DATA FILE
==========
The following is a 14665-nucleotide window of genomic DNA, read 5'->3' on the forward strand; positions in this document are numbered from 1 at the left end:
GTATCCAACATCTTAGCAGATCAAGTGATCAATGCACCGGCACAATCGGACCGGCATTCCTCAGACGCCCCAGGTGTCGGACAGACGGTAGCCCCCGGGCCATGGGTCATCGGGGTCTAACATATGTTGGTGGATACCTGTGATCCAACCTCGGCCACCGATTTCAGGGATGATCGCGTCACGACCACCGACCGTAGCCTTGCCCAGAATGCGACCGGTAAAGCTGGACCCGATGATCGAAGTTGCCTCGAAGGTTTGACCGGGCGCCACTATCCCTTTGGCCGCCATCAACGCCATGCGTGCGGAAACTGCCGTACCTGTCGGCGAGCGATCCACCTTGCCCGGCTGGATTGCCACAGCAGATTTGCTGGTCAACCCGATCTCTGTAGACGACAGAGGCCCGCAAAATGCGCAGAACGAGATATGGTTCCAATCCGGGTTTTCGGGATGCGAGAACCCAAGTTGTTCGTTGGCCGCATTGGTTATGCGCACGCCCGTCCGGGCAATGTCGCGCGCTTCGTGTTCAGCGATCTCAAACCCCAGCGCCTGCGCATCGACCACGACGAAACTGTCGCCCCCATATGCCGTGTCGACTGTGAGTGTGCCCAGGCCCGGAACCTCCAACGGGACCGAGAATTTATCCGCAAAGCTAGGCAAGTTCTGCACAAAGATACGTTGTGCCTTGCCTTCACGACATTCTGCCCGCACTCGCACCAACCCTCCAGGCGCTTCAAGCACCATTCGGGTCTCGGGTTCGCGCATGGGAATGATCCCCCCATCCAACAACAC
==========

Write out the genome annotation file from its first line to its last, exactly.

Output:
The following is a 14665-nucleotide window of genomic DNA, read 5'->3' on the forward strand; positions in this document are numbered from 1 at the left end:
GTATCCAACATCTTAGCAGATCAAGTGATCAATGCACCGGCACAATCGGACCGGCATTCCTCAGACGCCCCAGGTGTCGGACAGACGGTAGCCCCCGGGCCATGGGTCATCGGGGTCTAACATATGTTGGTGGATACCTGTGATCCAACCTCGGCCACCGATTTCAGGGATGATCGCGTCACGACCACCGACCGTAGCCTTGCCCAGAATGCGACCGGTAAAGCTGGACCCGATGATCGAAGTTGCCTCGAAGGTTTGACCGGGCGCCACTATCCCTTTGGCCGCCATCAACGCCATGCGTGCGGAAACTGCCGTACCTGTCGGCGAGCGATCCACCTTGCCCGGCTGGATTGCCACAGCAGATTTGCTGGTCAACCCGATCTCTGTAGACGACAGAGGCCCGCAAAATGCGCAGAACGAGATATGGTTCCAATCCGGGTTTTCGGGATGCGAGAACCCAAGTTGTTCGTTGGCCGCATTGGTTATGCGCACGCCCGTCCGGGCAATGTCGCGCGCTTCGTGTTCAGCGATCTCAAACCCCAGCGCCTGCGCATCGACCACGACGAAACTGTCGCCCCCATATGCCGTGTCGACTGTGAGTGTGCCCAGGCCCGGAACCTCCAACGGGACCGAGAATTTATCCGCAAAGCTAGGCAAGTTCTGCACAAAGATACGTTGTGCCTTGCCTTCACGACATTCTGCCCGCACTCGCACCAACCCTCCAGGCGCTTCAAGCACCATTCGGGTCTCGGGTTCGCGCATGGGAATGATCCCCCCATCCAACAACAC